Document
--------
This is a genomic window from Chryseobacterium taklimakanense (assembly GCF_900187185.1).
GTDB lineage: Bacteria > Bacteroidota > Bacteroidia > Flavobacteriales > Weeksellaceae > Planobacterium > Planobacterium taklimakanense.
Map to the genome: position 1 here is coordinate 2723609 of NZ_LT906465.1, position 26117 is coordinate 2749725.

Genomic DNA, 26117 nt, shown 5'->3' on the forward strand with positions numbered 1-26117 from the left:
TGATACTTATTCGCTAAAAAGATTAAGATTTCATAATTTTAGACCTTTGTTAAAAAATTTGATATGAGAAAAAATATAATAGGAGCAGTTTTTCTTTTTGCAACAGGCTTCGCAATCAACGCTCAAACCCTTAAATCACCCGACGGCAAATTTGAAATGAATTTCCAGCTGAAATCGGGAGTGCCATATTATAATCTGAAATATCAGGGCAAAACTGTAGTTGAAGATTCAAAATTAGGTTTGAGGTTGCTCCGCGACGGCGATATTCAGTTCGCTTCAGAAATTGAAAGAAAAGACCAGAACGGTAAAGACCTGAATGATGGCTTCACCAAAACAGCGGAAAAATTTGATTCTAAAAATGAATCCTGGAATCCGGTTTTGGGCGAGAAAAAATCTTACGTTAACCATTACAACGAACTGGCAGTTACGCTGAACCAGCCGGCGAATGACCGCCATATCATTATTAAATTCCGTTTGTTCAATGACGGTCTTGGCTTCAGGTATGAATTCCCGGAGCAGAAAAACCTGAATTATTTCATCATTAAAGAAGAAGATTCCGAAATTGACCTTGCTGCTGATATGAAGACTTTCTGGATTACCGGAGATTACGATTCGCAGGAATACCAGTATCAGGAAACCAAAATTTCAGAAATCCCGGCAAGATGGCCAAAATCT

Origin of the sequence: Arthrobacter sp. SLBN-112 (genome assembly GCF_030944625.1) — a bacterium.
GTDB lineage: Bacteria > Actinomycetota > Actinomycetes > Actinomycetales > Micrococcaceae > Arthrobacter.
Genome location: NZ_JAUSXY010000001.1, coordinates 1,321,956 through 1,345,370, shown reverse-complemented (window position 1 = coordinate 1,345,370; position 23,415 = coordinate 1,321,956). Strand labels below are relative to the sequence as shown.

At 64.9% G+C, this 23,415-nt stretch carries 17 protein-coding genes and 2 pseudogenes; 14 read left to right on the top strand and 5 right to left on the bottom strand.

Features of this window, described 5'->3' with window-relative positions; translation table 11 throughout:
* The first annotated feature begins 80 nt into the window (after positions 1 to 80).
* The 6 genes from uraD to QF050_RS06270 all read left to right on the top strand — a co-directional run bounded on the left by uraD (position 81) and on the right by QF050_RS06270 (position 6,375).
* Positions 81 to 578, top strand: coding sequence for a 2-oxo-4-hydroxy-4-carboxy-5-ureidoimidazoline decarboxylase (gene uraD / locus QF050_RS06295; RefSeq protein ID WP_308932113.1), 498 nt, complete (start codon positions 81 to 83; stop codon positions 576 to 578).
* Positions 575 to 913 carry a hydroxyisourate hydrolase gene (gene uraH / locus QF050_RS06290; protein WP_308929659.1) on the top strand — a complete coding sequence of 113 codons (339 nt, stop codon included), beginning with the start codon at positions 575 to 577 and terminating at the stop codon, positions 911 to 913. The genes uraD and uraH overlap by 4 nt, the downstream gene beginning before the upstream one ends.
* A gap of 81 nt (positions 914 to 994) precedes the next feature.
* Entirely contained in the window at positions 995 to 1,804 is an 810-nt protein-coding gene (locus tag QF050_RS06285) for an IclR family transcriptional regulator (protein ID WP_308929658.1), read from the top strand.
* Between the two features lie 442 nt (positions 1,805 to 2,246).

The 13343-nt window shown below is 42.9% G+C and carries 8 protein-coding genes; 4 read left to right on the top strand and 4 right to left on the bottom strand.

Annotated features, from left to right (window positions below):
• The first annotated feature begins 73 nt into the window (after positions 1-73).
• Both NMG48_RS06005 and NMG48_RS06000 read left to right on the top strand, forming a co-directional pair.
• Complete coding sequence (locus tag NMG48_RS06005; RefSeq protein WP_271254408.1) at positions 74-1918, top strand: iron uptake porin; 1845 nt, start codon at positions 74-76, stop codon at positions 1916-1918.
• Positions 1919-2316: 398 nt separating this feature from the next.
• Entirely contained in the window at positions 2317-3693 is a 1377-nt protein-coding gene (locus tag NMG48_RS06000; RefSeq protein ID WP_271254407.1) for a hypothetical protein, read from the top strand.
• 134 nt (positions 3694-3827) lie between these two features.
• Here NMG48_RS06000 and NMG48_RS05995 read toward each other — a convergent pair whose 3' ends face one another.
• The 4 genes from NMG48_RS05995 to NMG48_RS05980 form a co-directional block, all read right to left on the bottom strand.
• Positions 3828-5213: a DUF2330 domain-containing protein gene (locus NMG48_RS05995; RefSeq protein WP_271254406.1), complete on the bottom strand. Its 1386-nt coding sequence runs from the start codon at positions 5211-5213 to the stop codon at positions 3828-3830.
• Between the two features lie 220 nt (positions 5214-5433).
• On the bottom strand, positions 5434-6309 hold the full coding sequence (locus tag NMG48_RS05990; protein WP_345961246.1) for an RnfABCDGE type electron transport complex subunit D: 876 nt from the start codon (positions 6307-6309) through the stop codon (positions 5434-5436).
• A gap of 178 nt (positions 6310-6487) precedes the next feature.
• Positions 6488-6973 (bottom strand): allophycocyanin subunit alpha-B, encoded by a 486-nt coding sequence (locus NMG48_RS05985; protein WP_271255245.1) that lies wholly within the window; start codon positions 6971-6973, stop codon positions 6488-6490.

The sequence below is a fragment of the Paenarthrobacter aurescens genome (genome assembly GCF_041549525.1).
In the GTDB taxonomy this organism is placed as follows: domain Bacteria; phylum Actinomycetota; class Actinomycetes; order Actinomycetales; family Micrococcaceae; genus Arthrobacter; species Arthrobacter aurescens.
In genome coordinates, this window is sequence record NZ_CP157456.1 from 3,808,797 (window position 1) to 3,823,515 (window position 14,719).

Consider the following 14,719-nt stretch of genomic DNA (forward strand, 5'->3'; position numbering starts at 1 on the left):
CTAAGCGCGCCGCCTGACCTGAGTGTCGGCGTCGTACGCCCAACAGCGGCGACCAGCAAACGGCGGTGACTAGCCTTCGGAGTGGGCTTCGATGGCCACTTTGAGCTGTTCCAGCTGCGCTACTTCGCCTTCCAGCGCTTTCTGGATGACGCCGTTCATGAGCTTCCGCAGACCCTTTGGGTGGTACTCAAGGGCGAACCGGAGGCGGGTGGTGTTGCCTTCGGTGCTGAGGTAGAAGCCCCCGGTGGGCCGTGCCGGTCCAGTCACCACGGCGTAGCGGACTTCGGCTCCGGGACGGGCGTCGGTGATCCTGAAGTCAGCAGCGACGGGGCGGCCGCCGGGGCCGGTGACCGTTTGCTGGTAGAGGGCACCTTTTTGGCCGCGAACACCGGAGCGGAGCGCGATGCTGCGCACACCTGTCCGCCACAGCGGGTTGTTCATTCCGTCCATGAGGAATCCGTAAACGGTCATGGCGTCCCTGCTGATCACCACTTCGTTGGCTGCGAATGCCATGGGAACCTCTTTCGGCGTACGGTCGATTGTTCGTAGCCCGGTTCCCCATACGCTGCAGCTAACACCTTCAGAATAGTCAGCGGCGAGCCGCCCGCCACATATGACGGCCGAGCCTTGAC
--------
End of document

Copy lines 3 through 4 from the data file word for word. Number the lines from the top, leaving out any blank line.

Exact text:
Map to the genome: position 1 here is coordinate 2723609 of NZ_LT906465.1, position 26117 is coordinate 2749725.

Genomic DNA, 26117 nt, shown 5'->3' on the forward strand with positions numbered 1-26117 from the left: